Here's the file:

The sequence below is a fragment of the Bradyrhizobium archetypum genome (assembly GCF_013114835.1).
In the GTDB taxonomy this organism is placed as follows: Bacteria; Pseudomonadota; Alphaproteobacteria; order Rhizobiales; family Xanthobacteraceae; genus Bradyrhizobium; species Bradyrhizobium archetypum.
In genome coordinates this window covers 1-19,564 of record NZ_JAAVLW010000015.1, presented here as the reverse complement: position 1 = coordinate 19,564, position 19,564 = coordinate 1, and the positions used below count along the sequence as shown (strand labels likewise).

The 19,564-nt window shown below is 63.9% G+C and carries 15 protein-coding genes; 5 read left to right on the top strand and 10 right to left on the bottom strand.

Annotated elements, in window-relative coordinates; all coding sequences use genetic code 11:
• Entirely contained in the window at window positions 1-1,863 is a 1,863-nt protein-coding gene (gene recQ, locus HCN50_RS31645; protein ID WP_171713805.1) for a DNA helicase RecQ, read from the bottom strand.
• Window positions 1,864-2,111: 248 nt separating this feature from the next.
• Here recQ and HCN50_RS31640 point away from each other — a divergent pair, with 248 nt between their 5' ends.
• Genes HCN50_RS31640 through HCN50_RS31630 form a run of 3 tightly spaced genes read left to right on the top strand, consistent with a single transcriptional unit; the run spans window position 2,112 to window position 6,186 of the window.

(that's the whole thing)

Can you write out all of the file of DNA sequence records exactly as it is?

The sequence below is a fragment of the Bradyrhizobium archetypum genome (assembly GCF_013114835.1).
In the GTDB taxonomy this organism is placed as follows: Bacteria; Pseudomonadota; Alphaproteobacteria; order Rhizobiales; family Xanthobacteraceae; genus Bradyrhizobium; species Bradyrhizobium archetypum.
In genome coordinates this window covers 1-19,564 of record NZ_JAAVLW010000015.1, presented here as the reverse complement: position 1 = coordinate 19,564, position 19,564 = coordinate 1, and the positions used below count along the sequence as shown (strand labels likewise).

The 19,564-nt window shown below is 63.9% G+C and carries 15 protein-coding genes; 5 read left to right on the top strand and 10 right to left on the bottom strand.

Annotated elements, in window-relative coordinates; all coding sequences use genetic code 11:
• Entirely contained in the window at window positions 1-1,863 is a 1,863-nt protein-coding gene (gene recQ, locus HCN50_RS31645; protein ID WP_171713805.1) for a DNA helicase RecQ, read from the bottom strand.
• Window positions 1,864-2,111: 248 nt separating this feature from the next.
• Here recQ and HCN50_RS31640 point away from each other — a divergent pair, with 248 nt between their 5' ends.
• Genes HCN50_RS31640 through HCN50_RS31630 form a run of 3 tightly spaced genes read left to right on the top strand, consistent with a single transcriptional unit; the run spans window position 2,112 to window position 6,186 of the window.